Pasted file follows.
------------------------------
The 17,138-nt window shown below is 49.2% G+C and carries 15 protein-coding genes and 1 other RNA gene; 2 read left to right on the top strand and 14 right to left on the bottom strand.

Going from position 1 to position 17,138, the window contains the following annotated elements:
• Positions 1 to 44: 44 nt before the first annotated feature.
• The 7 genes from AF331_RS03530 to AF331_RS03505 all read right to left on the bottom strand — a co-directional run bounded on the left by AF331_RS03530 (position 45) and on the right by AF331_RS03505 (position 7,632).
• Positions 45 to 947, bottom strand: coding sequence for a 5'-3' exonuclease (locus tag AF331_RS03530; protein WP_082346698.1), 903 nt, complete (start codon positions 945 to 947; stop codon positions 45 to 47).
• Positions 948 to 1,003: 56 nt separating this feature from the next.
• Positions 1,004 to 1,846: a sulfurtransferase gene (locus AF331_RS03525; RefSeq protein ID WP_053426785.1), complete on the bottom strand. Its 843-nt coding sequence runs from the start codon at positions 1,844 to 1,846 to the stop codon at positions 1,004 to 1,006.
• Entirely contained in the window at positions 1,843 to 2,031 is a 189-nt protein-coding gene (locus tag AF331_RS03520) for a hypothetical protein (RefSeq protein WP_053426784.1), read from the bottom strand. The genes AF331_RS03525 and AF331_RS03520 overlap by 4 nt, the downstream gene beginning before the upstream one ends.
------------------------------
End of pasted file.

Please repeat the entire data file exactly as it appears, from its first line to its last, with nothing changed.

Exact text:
The 17,138-nt window shown below is 49.2% G+C and carries 15 protein-coding genes and 1 other RNA gene; 2 read left to right on the top strand and 14 right to left on the bottom strand.

Going from position 1 to position 17,138, the window contains the following annotated elements:
• Positions 1 to 44: 44 nt before the first annotated feature.
• The 7 genes from AF331_RS03530 to AF331_RS03505 all read right to left on the bottom strand — a co-directional run bounded on the left by AF331_RS03530 (position 45) and on the right by AF331_RS03505 (position 7,632).
• Positions 45 to 947, bottom strand: coding sequence for a 5'-3' exonuclease (locus tag AF331_RS03530; protein WP_082346698.1), 903 nt, complete (start codon positions 945 to 947; stop codon positions 45 to 47).
• Positions 948 to 1,003: 56 nt separating this feature from the next.
• Positions 1,004 to 1,846: a sulfurtransferase gene (locus AF331_RS03525; RefSeq protein ID WP_053426785.1), complete on the bottom strand. Its 843-nt coding sequence runs from the start codon at positions 1,844 to 1,846 to the stop codon at positions 1,004 to 1,006.
• Entirely contained in the window at positions 1,843 to 2,031 is a 189-nt protein-coding gene (locus tag AF331_RS03520) for a hypothetical protein (RefSeq protein WP_053426784.1), read from the bottom strand. The genes AF331_RS03525 and AF331_RS03520 overlap by 4 nt, the downstream gene beginning before the upstream one ends.